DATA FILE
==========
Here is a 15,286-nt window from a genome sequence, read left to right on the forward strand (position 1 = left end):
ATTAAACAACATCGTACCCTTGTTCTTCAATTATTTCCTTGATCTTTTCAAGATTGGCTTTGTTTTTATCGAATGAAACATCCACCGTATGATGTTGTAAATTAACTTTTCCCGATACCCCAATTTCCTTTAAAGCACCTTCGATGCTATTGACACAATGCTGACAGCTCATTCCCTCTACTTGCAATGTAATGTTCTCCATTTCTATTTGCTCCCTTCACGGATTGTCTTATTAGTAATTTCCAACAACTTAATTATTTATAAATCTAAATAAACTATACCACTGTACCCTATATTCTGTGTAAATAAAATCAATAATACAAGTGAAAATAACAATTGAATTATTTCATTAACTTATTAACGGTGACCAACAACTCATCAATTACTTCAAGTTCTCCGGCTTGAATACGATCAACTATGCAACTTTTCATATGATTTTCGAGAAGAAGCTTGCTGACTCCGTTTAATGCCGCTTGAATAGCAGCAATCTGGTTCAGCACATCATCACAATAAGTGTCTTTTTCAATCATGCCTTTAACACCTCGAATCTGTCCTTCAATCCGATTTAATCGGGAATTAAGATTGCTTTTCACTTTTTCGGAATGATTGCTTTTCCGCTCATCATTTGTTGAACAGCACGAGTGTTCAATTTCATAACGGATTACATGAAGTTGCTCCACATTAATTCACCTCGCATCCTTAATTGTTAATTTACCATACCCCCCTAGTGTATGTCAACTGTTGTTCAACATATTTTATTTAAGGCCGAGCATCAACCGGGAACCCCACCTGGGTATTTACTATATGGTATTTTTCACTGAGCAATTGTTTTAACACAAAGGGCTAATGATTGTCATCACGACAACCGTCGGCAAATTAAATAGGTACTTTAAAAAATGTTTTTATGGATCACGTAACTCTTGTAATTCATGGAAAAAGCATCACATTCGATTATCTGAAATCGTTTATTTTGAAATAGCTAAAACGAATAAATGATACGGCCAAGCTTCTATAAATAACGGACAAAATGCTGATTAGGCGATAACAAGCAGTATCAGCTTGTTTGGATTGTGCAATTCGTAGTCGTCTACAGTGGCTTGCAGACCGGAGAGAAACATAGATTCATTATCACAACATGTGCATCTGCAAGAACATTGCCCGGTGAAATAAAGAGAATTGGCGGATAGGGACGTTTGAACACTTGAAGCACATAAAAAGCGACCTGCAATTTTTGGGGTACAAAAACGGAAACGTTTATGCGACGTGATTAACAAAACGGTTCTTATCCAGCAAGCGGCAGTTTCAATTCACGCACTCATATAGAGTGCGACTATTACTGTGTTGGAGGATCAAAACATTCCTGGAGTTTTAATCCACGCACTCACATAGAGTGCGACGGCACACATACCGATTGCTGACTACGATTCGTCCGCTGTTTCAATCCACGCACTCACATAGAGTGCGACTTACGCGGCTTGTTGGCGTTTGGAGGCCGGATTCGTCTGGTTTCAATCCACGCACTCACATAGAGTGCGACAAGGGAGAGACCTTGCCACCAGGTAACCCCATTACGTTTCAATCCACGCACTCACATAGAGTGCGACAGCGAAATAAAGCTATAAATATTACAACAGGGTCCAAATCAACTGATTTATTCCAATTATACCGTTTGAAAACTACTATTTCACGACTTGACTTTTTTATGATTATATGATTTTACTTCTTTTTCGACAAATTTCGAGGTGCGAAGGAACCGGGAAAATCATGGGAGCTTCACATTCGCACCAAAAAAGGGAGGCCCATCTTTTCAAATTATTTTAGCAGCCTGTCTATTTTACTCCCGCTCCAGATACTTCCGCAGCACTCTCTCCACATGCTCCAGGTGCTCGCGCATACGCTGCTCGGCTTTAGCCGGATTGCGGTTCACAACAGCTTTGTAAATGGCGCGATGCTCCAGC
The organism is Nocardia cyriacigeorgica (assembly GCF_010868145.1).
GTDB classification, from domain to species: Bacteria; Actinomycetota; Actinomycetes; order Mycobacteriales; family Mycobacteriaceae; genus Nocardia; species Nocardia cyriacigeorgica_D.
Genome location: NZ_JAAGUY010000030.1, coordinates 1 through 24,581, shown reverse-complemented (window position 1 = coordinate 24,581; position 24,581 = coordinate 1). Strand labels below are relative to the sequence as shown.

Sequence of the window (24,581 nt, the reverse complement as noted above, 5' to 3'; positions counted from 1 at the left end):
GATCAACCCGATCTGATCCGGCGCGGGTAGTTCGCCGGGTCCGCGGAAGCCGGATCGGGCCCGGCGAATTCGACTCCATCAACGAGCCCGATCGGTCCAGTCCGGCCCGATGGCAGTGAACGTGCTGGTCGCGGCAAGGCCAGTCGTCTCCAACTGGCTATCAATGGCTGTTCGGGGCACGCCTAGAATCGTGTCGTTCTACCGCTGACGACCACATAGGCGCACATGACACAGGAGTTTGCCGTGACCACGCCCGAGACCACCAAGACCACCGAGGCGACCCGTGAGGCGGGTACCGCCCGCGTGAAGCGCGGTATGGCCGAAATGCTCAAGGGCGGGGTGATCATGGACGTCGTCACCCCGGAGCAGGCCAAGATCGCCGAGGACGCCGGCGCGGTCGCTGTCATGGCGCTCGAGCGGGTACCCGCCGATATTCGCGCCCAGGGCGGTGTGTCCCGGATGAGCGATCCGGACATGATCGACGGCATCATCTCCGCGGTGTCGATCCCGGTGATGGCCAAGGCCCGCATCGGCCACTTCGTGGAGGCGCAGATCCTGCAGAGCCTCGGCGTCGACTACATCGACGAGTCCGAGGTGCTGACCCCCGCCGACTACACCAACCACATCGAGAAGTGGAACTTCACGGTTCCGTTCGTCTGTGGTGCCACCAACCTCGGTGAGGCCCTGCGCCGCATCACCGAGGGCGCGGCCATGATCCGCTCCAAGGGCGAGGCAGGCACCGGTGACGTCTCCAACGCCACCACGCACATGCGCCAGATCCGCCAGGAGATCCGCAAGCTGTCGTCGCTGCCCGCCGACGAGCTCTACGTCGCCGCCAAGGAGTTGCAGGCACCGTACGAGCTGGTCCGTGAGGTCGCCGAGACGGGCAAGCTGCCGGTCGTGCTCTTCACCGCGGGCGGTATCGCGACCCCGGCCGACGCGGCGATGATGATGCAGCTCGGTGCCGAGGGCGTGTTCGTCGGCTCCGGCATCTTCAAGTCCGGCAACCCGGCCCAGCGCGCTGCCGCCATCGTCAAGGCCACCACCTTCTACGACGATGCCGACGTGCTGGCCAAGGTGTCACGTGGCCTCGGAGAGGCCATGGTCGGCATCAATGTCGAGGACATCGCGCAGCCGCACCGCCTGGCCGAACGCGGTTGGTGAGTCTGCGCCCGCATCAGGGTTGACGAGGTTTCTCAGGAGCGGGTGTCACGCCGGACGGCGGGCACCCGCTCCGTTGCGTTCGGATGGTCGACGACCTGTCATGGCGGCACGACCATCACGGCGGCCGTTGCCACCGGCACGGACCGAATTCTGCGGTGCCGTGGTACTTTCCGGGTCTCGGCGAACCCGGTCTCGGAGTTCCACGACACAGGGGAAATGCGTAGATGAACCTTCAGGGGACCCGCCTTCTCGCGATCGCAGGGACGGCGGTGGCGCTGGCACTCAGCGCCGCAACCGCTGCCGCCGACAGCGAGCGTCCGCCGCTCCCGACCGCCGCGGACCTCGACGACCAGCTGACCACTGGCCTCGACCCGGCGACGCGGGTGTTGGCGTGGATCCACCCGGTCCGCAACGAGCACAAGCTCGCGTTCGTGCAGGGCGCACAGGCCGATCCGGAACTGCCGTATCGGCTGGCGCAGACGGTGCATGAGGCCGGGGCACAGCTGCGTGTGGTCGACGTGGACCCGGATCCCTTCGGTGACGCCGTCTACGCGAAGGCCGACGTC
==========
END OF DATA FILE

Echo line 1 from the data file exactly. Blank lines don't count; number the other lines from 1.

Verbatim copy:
Here is a 15,286-nt window from a genome sequence, read left to right on the forward strand (position 1 = left end):